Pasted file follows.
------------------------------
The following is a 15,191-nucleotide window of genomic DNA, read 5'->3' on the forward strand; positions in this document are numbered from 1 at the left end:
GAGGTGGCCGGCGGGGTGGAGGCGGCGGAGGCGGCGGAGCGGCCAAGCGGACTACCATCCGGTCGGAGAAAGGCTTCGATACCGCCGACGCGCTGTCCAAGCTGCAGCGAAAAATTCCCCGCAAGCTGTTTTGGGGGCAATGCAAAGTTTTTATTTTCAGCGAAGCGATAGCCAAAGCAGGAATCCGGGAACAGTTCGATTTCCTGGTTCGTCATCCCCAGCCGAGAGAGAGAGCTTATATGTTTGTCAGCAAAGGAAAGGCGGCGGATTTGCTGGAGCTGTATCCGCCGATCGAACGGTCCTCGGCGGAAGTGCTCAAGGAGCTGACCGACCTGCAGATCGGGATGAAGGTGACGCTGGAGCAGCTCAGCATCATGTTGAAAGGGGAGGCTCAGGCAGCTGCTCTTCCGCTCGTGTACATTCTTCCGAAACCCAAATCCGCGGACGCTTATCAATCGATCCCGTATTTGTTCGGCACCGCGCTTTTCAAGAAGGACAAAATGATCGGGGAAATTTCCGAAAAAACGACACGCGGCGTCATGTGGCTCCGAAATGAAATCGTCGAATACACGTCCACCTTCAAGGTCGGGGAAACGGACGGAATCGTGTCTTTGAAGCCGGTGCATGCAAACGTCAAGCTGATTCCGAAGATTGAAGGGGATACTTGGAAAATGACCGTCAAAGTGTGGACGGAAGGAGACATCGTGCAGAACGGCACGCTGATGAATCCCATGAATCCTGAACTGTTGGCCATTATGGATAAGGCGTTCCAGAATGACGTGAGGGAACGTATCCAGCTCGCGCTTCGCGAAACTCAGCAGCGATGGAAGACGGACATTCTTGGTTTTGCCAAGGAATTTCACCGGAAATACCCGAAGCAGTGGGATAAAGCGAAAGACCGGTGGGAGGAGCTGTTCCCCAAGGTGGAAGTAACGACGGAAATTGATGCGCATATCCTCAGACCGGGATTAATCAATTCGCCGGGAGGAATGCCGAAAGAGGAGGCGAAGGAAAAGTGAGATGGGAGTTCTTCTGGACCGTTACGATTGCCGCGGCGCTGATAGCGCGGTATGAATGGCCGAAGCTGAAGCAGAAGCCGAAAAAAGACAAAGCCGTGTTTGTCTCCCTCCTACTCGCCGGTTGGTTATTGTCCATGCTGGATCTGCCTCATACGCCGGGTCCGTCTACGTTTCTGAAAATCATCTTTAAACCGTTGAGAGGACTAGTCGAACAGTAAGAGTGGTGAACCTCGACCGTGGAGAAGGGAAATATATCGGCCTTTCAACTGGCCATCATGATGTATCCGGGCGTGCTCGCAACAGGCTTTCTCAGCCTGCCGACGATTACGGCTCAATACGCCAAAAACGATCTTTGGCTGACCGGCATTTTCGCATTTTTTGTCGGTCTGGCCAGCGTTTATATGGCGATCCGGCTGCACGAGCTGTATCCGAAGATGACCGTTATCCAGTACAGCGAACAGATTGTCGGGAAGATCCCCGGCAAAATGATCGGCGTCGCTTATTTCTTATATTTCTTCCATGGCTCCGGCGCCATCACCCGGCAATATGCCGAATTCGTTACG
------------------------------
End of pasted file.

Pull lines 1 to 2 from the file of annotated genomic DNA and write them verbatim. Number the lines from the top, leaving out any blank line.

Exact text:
The following is a 15,191-nucleotide window of genomic DNA, read 5'->3' on the forward strand; positions in this document are numbered from 1 at the left end:
GAGGTGGCCGGCGGGGTGGAGGCGGCGGAGGCGGCGGAGCGGCCAAGCGGACTACCATCCGGTCGGAGAAAGGCTTCGATACCGCCGACGCGCTGTCCAAGCTGCAGCGAAAAATTCCCCGCAAGCTGTTTTGGGGGCAATGCAAAGTTTTTATTTTCAGCGAAGCGATAGCCAAAGCAGGAATCCGGGAACAGTTCGATTTCCTGGTTCGTCATCCCCAGCCGAGAGAGAGAGCTTATATGTTTGTCAGCAAAGGAAAGGCGGCGGATTTGCTGGAGCTGTATCCGCCGATCGAACGGTCCTCGGCGGAAGTGCTCAAGGAGCTGACCGACCTGCAGATCGGGATGAAGGTGACGCTGGAGCAGCTCAGCATCATGTTGAAAGGGGAGGCTCAGGCAGCTGCTCTTCCGCTCGTGTACATTCTTCCGAAACCCAAATCCGCGGACGCTTATCAATCGATCCCGTATTTGTTCGGCACCGCGCTTTTCAAGAAGGACAAAATGATCGGGGAAATTTCCGAAAAAACGACACGCGGCGTCATGTGGCTCCGAAATGAAATCGTCGAATACACGTCCACCTTCAAGGTCGGGGAAACGGACGGAATCGTGTCTTTGAAGCCGGTGCATGCAAACGTCAAGCTGATTCCGAAGATTGAAGGGGATACTTGGAAAATGACCGTCAAAGTGTGGACGGAAGGAGACATCGTGCAGAACGGCACGCTGATGAATCCCATGAATCCTGAACTGTTGGCCATTATGGATAAGGCGTTCCAGAATGACGTGAGGGAACGTATCCAGCTCGCGCTTCGCGAAACTCAGCAGCGATGGAAGACGGACATTCTTGGTTTTGCCAAGGAATTTCACCGGAAATACCCGAAGCAGTGGGATAAAGCGAAAGACCGGTGGGAGGAGCTGTTCCCCAAGGTGGAAGTAACGACGGAAATTGATGCGCATATCCTCAGACCGGGATTAATCAATTCGCCGGGAGGAATGCCGAAAGAGGAGGCGAAGGAAAAGTGAGATGGGAGTTCTTCTGGACCGTTACGATTGCCGCGGCGCTGATAGCGCGGTATGAATGGCCGAAGCTGAAGCAGAAGCCGAAAAAAGACAAAGCCGTGTTTGTCTCCCTCCTACTCGCCGGTTGGTTATTGTCCATGCTGGATCTGCCTCATACGCCGGGTCCGTCTACGTTTCTGAAAATCATCTTTAAACCGTTGAGAGGACTAGTCGAACAGTAAGAGTGGTGAACCTCGACCGTGGAGAAGGGAAATATATCGGCCTTTCAACTGGCCATCATGATGTATCCGGGCGTGCTCGCAACAGGCTTTCTCAGCCTGCCGACGATTACGGCTCAATACGCCAAAAACGATCTTTGGCTGACCGGCATTTTCGCATTTTTTGTCGGTCTGGCCAGCGTTTATATGGCGATCCGGCTGCACGAGCTGTATCCGAAGATGACCGTTATCCAGTACAGCGAACAGATTGTCGGGAAGATCCCCGGCAAAATGATCGGCGTCGCTTATTTCTTATATTTCTTCCATGGCTCCGGCGCCATCACCCGGCAATATGCCGAATTCGTTACG